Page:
My mother and mother-in-law watch my 17-month-old daughter. My mother has toys and does activities to keep her occupied. My mother-in–law has not bought a single thing for her since she was 6 months old. Is there a way I can ask her why she doesn’t like to buy her anything? I thought grandparents were supposed to “spoil” their grandchildren.
I wouldn’t say anything to her, Irene. Just be sure to take some toys your daughter especially likes to your mother-in-law’s house. And I would leave them there with a comment such as, “She needs toys to play with now to help her develop, and I thought you might like to keep these here.” If you can do so without sounding too catty, comment casually on some of the toys her other grandmother has bought for her. And you might take your mother-in-law with you when you are shopping to help her learn more about the importance of toys as a means of helping young children grow and develop. Along with the toys, take her to the library and let her see books she can check out to read to your daughter.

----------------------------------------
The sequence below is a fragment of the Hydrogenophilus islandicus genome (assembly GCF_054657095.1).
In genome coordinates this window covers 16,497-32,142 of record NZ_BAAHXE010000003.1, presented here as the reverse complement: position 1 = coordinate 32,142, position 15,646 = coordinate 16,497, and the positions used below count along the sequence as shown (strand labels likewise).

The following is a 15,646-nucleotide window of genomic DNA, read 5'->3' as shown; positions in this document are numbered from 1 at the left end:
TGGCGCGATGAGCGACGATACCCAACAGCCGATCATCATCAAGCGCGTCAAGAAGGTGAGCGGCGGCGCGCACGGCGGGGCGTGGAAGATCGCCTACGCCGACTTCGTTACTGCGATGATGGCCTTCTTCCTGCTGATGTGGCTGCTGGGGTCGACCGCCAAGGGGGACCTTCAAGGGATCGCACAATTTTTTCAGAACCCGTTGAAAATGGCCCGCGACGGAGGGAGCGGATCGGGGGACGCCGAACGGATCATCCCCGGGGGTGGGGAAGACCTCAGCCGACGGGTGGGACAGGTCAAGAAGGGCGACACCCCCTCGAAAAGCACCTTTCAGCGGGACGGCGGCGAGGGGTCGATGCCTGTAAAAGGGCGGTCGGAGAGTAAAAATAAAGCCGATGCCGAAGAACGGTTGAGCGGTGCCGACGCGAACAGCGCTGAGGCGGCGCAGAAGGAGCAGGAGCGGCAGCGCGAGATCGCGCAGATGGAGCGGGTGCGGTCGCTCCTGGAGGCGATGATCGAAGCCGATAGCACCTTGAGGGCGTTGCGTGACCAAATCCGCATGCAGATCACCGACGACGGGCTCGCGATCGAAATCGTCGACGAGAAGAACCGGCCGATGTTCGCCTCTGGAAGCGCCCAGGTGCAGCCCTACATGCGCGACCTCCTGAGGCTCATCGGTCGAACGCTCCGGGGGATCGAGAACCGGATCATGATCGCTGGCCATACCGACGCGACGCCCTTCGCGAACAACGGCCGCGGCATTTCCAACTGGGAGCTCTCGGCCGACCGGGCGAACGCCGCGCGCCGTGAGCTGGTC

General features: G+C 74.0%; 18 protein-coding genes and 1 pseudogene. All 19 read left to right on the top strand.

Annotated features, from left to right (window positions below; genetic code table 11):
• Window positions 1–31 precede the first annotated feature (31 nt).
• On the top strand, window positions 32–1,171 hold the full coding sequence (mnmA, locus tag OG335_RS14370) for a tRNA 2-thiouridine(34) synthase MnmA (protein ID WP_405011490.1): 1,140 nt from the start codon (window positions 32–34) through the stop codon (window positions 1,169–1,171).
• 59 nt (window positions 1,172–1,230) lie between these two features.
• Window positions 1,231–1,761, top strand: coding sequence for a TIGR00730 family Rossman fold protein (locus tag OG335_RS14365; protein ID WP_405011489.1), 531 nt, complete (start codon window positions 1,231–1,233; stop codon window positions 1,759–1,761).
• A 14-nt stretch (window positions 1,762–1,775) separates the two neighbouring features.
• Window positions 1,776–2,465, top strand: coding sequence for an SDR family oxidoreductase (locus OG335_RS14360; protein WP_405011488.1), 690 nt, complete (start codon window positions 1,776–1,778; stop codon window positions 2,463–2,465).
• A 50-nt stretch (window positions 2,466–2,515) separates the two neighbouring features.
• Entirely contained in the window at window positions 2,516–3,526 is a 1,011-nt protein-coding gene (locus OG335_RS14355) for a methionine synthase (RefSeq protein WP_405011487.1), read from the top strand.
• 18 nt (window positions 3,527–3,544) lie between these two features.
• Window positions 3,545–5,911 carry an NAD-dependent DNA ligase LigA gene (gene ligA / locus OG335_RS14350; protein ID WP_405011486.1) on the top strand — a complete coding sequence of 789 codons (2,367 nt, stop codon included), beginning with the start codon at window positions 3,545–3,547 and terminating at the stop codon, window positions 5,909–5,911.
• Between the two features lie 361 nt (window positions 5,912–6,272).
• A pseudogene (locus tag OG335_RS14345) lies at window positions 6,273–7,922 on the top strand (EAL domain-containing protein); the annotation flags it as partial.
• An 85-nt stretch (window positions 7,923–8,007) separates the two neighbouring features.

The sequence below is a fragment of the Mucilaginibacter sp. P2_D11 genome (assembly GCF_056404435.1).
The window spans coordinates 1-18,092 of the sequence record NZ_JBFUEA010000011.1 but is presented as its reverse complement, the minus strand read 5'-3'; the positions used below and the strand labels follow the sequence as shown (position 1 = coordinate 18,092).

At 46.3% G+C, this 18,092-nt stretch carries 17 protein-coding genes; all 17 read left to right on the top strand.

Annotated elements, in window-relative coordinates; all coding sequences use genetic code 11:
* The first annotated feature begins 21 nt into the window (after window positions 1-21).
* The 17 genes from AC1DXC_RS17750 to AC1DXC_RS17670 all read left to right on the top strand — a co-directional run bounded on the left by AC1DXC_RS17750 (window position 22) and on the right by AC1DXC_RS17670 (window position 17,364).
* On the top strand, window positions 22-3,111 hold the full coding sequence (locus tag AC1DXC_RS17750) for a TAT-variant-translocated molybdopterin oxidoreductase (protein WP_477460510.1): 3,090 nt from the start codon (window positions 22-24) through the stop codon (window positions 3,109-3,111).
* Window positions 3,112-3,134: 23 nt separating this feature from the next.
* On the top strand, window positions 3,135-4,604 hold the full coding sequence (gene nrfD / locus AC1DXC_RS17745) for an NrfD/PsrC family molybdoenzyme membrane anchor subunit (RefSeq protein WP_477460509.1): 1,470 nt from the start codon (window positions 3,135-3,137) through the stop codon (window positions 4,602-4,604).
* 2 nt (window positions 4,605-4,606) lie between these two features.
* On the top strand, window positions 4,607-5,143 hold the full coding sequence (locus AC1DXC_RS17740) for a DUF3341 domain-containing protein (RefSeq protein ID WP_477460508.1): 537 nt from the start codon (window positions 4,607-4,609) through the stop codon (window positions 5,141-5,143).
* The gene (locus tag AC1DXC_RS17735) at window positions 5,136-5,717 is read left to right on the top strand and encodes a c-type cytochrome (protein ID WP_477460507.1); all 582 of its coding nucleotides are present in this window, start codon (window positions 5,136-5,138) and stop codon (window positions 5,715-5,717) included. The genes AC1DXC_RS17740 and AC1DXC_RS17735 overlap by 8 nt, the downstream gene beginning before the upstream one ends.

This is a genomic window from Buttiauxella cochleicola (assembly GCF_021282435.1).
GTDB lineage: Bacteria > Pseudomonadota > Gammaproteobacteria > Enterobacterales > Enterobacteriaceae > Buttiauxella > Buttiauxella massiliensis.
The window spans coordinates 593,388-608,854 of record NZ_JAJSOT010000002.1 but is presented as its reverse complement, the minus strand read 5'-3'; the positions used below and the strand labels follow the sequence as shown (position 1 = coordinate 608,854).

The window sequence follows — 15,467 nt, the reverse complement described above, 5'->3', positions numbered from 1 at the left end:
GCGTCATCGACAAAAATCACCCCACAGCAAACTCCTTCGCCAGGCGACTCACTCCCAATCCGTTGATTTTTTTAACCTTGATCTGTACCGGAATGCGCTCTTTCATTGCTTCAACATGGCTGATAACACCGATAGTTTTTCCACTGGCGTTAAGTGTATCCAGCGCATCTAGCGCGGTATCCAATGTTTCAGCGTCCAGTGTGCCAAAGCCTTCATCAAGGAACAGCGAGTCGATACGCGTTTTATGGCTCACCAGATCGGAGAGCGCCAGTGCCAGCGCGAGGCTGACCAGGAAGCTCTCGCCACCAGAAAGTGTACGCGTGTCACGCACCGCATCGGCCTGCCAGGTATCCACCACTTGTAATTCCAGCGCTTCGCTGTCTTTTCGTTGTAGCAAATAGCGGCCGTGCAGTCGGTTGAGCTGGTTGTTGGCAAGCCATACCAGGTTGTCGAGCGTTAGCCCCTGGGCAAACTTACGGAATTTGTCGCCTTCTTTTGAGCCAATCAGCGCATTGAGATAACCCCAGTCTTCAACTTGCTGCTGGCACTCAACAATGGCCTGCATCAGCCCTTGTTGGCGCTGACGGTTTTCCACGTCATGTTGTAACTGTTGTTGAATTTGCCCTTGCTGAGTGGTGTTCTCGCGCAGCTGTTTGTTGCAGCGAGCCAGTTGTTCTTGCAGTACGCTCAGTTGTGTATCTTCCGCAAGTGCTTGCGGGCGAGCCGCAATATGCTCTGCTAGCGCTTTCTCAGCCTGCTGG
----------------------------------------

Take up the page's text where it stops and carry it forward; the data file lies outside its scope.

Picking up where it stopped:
It is certainly true that grandparents find great joy in “spoiling” their grandchildren. I know that from personal experience! But some grandparents feel that their spoiling should come in the form of coats or jackets, new shoes, a piece of furniture, etc. I think you have a good childcare deal—one that’s good for you, your daughter and both sets of grandparents. Don’t ruin it when you can correct the problem with little effort or expense.
Our parenting advice is given as suggestions only. We recommend you also consult your healthcare provider, and urge you to contact them immediately if your question is urgent or about a medical condition.